Hall is dipping a little brown biscuit into his tea, smiling, thinking, 'yes, yes, here we are, very civilised'; Oates' mouth gapes wide like a fucking carp as he tries to get a whole onion bhaji in past his moustache. He (once again, like a carp) thinks nothing.
'There's a knife and fork in the drawer if you'd like... Oates?'
Oates half turns to face Hall. There is some glimmer of comprehension, but quickly it fades. His eyes widen terribly, his mouth opens to its full extent. He inserts the onion bhaji with a look of minor discomfort, then closes slowly down on it. A portion of onion bhaji is immediately forced back out through his puckered lips, falls onto the table, the carpet, his shoes. Other smaller fragments cling to his moustache. It's a sorry sight.
Hall gets up with the intention of fetching a dustpan and brush:
'… and there are plates in the cupboard.'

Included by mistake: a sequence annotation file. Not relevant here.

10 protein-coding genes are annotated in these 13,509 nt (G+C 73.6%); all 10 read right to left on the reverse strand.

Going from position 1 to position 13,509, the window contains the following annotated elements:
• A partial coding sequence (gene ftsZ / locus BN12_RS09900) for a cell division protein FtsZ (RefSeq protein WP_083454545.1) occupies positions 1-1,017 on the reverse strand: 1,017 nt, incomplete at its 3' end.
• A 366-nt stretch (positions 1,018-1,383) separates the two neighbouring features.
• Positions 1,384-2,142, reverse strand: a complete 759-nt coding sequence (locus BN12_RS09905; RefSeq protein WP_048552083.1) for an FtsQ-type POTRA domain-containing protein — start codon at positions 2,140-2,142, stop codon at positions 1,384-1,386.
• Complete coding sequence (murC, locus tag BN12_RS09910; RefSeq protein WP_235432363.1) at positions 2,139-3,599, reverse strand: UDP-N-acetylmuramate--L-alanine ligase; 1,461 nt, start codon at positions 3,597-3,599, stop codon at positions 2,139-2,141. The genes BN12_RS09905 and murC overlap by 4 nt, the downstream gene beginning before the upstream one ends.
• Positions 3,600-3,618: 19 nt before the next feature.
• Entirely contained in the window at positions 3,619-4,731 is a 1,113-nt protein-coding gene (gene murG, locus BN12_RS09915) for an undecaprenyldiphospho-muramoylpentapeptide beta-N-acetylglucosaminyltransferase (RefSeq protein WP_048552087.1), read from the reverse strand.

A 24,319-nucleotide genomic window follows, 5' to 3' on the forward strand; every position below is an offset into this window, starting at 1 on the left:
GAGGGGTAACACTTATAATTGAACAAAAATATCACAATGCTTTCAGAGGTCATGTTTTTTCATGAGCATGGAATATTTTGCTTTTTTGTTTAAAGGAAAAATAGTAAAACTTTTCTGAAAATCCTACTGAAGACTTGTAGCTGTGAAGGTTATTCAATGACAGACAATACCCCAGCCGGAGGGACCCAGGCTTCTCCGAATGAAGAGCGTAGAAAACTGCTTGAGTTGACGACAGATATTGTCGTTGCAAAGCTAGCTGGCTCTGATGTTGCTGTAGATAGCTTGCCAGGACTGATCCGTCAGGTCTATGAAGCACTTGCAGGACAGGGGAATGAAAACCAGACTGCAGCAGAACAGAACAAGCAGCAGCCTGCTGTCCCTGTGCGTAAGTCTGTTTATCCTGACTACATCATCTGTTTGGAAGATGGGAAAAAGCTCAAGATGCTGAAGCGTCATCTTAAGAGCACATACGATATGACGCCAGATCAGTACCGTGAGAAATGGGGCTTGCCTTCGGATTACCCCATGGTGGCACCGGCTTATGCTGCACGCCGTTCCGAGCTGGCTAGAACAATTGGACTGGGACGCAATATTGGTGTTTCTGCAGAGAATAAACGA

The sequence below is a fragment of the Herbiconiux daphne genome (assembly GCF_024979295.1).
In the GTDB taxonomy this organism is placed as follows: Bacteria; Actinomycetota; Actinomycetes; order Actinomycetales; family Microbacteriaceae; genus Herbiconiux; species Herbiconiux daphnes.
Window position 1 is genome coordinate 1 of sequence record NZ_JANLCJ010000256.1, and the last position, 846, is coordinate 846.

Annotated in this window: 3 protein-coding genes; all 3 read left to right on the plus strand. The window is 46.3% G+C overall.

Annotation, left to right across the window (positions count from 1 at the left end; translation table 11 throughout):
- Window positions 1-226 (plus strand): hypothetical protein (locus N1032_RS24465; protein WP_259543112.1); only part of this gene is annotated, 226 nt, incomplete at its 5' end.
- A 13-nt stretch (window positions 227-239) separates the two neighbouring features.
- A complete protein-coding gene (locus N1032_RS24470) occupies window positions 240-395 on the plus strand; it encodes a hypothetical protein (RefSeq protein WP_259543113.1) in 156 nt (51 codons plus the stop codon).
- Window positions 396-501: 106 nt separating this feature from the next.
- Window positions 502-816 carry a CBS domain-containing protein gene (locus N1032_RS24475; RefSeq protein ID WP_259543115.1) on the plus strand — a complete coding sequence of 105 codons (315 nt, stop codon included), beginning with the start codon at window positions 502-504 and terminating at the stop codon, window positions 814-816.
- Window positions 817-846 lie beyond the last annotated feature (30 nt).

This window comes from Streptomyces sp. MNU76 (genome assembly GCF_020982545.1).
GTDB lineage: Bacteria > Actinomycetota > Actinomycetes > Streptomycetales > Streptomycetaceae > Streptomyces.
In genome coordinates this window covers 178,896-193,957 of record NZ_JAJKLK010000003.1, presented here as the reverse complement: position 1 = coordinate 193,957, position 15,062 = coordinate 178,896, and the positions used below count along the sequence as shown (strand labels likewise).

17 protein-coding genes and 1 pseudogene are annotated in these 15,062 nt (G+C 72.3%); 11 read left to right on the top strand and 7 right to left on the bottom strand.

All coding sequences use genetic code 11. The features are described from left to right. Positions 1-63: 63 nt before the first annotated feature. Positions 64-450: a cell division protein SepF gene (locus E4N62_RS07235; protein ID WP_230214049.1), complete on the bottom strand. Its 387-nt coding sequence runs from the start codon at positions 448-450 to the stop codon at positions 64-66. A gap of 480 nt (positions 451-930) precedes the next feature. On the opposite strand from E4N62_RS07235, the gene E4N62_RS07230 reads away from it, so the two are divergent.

Something about '...and there are plates in the cupboard,' tickles Hall. Face still full of onion bhaji, he begins to shudder with internal laughter. He feels a smile sprouting, broadening. It is becoming impossible for him to keep his mouth closed. The realisation of what's to come only makes him want to laugh more. He must laugh. He laughs. A dense yellow and brown bolus flops out of his mouth, rolls down his pink sleeveless shirt and lands ungracefully upon the floor.
Hall watches the whole ugly display from the... Hall, dustpan and brush in hand.
Oates notices him: 'Whoa-oh here she comes,' he remarks, affecting what he understands to be the voice of a homosexual.Not laughing himself, Hall cleans up the mess.
'Dustpan and Brush... Hall, if we were Dustpan and Brush and not Hall and Oates, who would be Dustpan and who would be Brush?'
'You'd be brush,' snaps Hall.
Neither of them know what this means, only that it is true.